MLB Approves HGH Testing in Minor Leagues

Anabolic Steroids / Bodybuilding Blog

MLB Approves HGH Testing in Minor Leagues

July 22nd, 2010 may be a day that sports fans remember forever thanks to baseball commissioner, Bud Selig’s decision to institute random human growth hormone testing in Minor League Baseball.

This will be the first North American sport to conduct any kind of blood testing among its athletes.  Thursday night on ESPN Radio, MLB Medical Director, Dr. Gary Green, said that the MLB Players Association would be open to implementing a similar system if the Minor League proves to have a problem.

“The implementation of blood testing in the Minor League represents a significant step in the detection of the illegal use of human growth hormone,” said a statement issued by Selig.

Notorious BALCO founder Victor Conte thinks this announcement is a joke and had several fairly solid points to make about this announcement for baseball.

“This is what I often refer to as ‘announced’ or ‘IQ’ testing instead of drug testing,” Conte said. “It wouldn’t take much of an IQ for a player to circumvent this proposed HGH testing procedure. Drug testing must be completely random in order to be effective.”

The detection of elevated HGH levels can only be found in the blood stream.  To further the thought on the difficulty of testing, identifying an HGH user must be done within a 24 – 48 hour window of using the steroid. The body naturally produces HGH, so there is only a short period of time to check for elevated levels.

Success of HGH Testing

In the history of HGH testing, only one athlete has ever been detected for using growth hormones–British rugby player, Terry Newton.  Newton did not contest the results of his positive test and later came forward admitting to the use growth hormones.

Newton was given a two year ban from the sport by the UKAD (United Kingdom Anti-Doping) agency.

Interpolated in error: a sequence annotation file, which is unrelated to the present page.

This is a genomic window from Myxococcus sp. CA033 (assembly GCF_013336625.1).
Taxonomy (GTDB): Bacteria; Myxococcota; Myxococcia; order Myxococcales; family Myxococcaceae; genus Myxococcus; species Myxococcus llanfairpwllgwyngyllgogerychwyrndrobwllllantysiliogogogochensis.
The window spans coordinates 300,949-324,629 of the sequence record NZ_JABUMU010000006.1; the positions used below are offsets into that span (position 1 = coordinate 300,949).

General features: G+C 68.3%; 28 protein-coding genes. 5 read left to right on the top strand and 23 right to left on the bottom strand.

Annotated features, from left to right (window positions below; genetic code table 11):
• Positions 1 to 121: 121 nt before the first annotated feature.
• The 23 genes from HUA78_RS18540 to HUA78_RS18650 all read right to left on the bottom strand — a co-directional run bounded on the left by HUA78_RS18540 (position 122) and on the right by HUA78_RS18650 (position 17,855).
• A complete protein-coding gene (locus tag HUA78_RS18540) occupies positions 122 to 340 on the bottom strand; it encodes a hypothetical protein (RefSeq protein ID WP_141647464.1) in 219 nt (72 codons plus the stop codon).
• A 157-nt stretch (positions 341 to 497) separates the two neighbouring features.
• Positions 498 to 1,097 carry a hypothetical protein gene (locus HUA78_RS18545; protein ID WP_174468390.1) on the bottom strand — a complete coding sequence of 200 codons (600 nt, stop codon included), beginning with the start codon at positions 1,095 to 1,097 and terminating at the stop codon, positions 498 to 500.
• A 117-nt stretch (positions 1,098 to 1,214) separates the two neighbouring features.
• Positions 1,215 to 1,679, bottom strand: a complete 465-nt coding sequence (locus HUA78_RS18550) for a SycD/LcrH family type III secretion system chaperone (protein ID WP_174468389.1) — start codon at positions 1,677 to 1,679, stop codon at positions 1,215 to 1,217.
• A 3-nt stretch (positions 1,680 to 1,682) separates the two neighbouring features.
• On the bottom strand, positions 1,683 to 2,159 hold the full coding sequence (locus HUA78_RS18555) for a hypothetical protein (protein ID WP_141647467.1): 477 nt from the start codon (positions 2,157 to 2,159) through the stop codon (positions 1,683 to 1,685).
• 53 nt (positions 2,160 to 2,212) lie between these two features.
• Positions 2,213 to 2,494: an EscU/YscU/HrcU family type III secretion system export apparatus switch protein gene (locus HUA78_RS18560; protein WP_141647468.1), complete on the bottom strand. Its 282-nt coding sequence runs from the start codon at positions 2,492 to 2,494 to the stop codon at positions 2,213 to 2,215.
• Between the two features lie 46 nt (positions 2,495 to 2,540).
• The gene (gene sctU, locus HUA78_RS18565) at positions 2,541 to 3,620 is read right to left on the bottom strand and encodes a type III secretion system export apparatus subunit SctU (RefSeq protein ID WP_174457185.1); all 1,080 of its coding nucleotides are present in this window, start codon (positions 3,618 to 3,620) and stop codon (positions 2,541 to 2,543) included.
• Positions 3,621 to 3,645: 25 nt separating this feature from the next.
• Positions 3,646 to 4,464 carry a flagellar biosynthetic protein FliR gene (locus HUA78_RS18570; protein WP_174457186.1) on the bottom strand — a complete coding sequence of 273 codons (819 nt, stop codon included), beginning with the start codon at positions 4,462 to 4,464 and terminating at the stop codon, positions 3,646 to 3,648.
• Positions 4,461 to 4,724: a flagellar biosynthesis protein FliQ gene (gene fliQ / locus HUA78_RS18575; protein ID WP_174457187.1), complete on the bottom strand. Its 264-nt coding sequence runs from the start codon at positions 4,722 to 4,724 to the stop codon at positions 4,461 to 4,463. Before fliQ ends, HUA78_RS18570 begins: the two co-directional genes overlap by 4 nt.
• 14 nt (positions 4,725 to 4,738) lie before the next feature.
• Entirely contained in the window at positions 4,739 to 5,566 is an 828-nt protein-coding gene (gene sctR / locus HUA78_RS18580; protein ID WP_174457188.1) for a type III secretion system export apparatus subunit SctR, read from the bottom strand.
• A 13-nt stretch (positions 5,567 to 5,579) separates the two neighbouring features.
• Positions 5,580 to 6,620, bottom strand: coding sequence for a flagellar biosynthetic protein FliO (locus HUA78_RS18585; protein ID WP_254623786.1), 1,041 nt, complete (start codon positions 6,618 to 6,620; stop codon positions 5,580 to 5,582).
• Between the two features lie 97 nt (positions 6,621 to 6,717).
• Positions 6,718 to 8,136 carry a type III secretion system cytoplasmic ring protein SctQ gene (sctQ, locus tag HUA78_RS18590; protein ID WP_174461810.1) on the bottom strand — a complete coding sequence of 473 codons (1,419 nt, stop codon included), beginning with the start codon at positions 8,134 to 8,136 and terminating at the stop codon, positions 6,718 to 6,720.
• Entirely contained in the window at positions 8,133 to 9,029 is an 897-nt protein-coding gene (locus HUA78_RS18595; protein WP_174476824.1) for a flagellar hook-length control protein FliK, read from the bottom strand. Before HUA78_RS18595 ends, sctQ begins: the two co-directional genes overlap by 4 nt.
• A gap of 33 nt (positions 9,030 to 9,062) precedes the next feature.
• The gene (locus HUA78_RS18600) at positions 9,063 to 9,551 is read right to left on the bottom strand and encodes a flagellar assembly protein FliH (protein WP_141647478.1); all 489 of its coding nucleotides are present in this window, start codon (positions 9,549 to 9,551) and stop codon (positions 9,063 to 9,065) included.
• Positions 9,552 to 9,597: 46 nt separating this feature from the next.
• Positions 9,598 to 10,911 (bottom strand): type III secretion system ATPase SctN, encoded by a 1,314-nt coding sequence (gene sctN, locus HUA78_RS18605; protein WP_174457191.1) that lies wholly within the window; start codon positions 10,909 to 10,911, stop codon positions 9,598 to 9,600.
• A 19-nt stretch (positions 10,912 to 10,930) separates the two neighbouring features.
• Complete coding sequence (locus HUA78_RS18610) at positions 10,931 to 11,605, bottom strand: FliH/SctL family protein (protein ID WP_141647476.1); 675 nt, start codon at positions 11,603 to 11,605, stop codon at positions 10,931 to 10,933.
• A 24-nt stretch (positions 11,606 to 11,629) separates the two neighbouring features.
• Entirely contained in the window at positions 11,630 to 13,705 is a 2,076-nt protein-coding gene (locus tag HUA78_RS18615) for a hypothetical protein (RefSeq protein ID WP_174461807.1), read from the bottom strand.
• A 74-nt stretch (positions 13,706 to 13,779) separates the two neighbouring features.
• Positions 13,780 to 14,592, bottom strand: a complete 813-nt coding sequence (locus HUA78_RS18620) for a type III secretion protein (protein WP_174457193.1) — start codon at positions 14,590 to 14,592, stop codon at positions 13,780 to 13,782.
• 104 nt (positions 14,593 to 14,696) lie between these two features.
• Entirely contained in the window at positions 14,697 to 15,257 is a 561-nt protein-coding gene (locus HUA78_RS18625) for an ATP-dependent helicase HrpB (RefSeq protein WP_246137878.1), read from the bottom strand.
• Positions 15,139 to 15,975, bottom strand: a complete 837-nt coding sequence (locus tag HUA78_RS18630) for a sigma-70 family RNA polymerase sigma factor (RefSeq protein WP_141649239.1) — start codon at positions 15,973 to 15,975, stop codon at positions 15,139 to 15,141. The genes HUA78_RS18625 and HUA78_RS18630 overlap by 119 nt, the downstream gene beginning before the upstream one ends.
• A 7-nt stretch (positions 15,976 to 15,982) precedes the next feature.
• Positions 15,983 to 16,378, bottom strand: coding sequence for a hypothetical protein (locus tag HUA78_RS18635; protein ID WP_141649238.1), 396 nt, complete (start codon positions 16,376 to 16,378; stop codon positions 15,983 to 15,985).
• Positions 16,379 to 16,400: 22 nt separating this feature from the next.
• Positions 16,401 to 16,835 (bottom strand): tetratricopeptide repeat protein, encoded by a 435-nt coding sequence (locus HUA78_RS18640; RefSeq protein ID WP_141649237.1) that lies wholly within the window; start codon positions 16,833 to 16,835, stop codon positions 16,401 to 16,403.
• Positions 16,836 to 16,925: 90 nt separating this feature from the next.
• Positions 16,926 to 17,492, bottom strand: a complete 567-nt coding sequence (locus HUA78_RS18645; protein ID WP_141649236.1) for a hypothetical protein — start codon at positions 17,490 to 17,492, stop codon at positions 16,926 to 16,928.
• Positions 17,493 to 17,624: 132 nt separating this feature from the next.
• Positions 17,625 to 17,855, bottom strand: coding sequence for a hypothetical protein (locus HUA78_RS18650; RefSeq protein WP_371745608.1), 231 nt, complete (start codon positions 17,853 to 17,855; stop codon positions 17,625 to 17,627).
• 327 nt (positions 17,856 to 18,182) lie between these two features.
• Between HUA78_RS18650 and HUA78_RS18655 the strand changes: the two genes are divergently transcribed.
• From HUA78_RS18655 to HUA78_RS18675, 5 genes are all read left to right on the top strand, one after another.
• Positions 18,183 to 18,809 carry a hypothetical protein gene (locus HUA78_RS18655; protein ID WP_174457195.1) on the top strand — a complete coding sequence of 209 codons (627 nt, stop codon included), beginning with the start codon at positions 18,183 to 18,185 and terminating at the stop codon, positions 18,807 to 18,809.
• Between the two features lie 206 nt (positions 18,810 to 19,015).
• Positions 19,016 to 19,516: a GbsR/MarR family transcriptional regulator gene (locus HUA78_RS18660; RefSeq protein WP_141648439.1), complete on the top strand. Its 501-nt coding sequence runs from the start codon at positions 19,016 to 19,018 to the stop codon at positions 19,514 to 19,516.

This was the positive test that put pressure North American sports.  The USADA (United State Anti-Doping Agency) and UKAD made sure that organizations like the MLB and others knew that they had found the testing that worked–giving them no more excuses as to why they couldn’t implement testing in sports such as baseball.

MLB has done a pretty good job of cleaning up steroid use in the game.  Sixty-five players have tested positive for steroids since strengthening the testing in 2005, although none of these players have had a positive HGH test.  Most notably Manny Ramirez tested positive for steroids in ’09 and was suspended 50 games.

Chances of MLB Testing

Members from MLB and Minor League Drug Prevention and Treatment Program feel that starting testing in the minors will allow these future big league ball players to become accustomed to blood testing. Someday they are going to take over the majority of the MLBPA and can vote in blood testing.

If they catch one or two guys, the chances of MLB testing happening soon aren’t as likely.  However, if they were to detect half a dozen it would give them the legs to run with this as being a problem in baseball.

The idea of strengthening drug testing isn’t really about protecting the lives of the players or protecting old records as much as about creating an even playing field for the players who don’t use performance enhancing drugs.

How fast the testing will take place in the MLB still depends on the success of the new Minor League system being set up.

Last night on Jason Smith’s “All Night” radio show, they brought up a relevant point: Can Minor League guys afford to buy HGH the same way a Major League player can?

A cycle of HGH is lasts anywhere from five to eight months with one to two daily injections.  Each injection can cost anywhere from $75 – $150 dollars.  Hypothetically, a 6-month cycle with only one daily injection at $120 per would cost about $21,600.

Minor League guys only make $1,100 per month in the first season with open negotiations after that.  Even at 5 times that amount per month for 6 months (the duration of the season)–$33,000 for the year–I doubt these guys would spend 2/3 of their money on growth hormones.

At some point HGH testing will makes its way into MLB.  The only problem with that is by the time it gets approved, they will have moved on to the next enhancer.

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